“Steek oor e’en, an graip an’ wale

For muckle anes an’ straught anes.”

an’ it was aye Tibbie that fell to my lot, an’ aye me that fell to hers. Weel do I mind hoo Tibbie gaed to the kill on a pick-mirk nicht, an’ flang a blue clue into the pat, an’ began windin’ it up, an’ flang a blue clue into the pat, an’ began windin’ it up, an’ hoo I, oonbekent to her, slippit in at a cat-bole below an’ got hauds o’ the thread an’ held it back. “Wha hauds there?” quoth Tibbie, her very teeth rattlin’ in her’ head wi’ terror an’ dismay. “Tammas Bodkin,” quoth I, an’ the words echoed wi’ sic a wild, weird like soond through the empty biggin’, that they nearly frichtened Tibbie oot o’ her seven senses, for she got oot wi’ a lood skirl, an’ presently fell doon i’ the bit, but I ran an’ liftit her up in my arms, an’ kissed her, an’ it was truly marvellous hoo soon she cam’ to hersel’ again, when she felt the hard risp o’ my stubborn beard on her saft silken cheek, an’ especially when she heard my natural voice pourin’ words o’ endearment into her listfu’ ear. As consciousness returned, she got oot wi’ a merry laugh—claspit me in her arms—aye, an’ repaid my kisses a thousand-fauld oot o’ the abundance that lay enshrined on her hinny mou’.

I was waukened frae this reverie o’ auld times by a lood ootburst o’ merriment at the expense o’ Willie Clippins, wha, in ettlin’ for the apple, had unwittingly sent his physog wi’ thump forgainst the candle-doup, whereby the said doup was neatly transferred frae the ellwand to the point o’ his chin, where it stuck like a limpet on the edge o’ a rock; an’ still the doup held on to burn, playn’ the very mischief wi’ the few scattered hairs in that locality, the progress whereof I’ve viewed, for the last twelvemonths, wi’ a truly paternal interest. Willie’s hands bein’ fastened ahent his back, he was, of coorse, utterly powerless to relieve himsel’ frae the fiery imp that perched under his nose, an’, as it appeared a perfect possibilty to me that in a little while not only the standin’ corn, but also the very ground whereon it grew, wad be burnt up if something wasna done, an’ that withoot delay, I steppit forward an’ put things to richts again, greatly to Willie’s satisfaction. But had ye only seen hoo red a face Willie taen, an’ hoo Mary Ann bit her lip an’ glowered in a’ directions at ance, when I proceedit to mak’ a few consolatory observations to Willie aboot the loss o’ his bit beardie! “Never ye mind, Willie,” quoth I, “ye’ll get my razor the morn’s mornin’, an’ ye’ll gie yer chafts a bit scrape a’ ower, an’ Mary Ann will find the second crap far stronger an’ thicker than the first ane.”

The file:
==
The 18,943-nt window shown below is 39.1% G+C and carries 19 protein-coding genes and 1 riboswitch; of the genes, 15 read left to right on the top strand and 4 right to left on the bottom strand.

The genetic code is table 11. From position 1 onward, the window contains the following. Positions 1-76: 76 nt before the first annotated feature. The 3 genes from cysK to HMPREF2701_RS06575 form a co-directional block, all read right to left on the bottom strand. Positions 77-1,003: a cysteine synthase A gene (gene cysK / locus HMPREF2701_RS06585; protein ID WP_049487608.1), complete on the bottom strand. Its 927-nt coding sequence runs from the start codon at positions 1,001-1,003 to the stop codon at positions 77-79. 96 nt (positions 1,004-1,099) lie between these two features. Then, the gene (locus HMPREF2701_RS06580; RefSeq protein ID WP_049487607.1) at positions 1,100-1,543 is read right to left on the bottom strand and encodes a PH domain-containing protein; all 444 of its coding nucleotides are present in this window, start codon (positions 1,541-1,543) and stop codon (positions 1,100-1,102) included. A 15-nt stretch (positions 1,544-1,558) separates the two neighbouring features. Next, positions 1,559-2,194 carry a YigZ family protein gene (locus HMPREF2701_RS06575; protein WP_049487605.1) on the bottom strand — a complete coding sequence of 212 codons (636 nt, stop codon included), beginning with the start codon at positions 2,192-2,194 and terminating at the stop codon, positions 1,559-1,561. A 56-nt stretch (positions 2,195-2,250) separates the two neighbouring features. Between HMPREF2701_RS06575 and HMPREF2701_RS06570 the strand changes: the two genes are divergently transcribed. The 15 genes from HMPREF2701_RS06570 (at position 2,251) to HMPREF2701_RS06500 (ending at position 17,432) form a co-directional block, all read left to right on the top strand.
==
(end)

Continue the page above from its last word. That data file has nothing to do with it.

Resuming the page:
Havin’ had their satisfaction o’ this kind o’ sport, it was next proposed to try the divin’ process, so Tibbie brocht inbye the washin’ tub, an’ we got it filled nearly lip-fu’ o’ water. Half-a-dizzen o’ apples were then set afloat therein, while the youngsters divestit themsels o’ their neckerchiefs an’ set to wark divin’ ower head an’ ears after the apples like deuks in a mill-dam. It was funny to see them fishin’ wi’ their teeth the liquid element below, noo makin’ a bit snap as they felt the prize scruffin’ their cheeks, an’ then makin’ an adventurous plunge to the very bottom when they thocht themsels certain sure o’ their prey. In spite o’ a’ their heroism, hooever, there were far mair blanks than prizes a-gaen, but as ane after anither cam’ up wi’ an apple in his or her teeth, pantin’, an’ blawin’, an’ gollerin’ for I want o’ breath, shouts o’ laughter an’ applause rang through the haill biggin’, an’ I’m thinkin’ Mr Phelim O’Grady wad be under the impression that we were a’ roarin’ fu’ for ance. This I’m certain o’, at least, that Tibbie an’ me have risen full fifty per cent. In Pelim’s estimation ever since—a circumstance that I canna accoont for ony ither theory than by supposin’ that he looks on us as possessin’ that fellow-feelin’ which is said to mak’ us wondrous kind, but if he does sae I can tell him he was never sairer mista’en in a’ his life.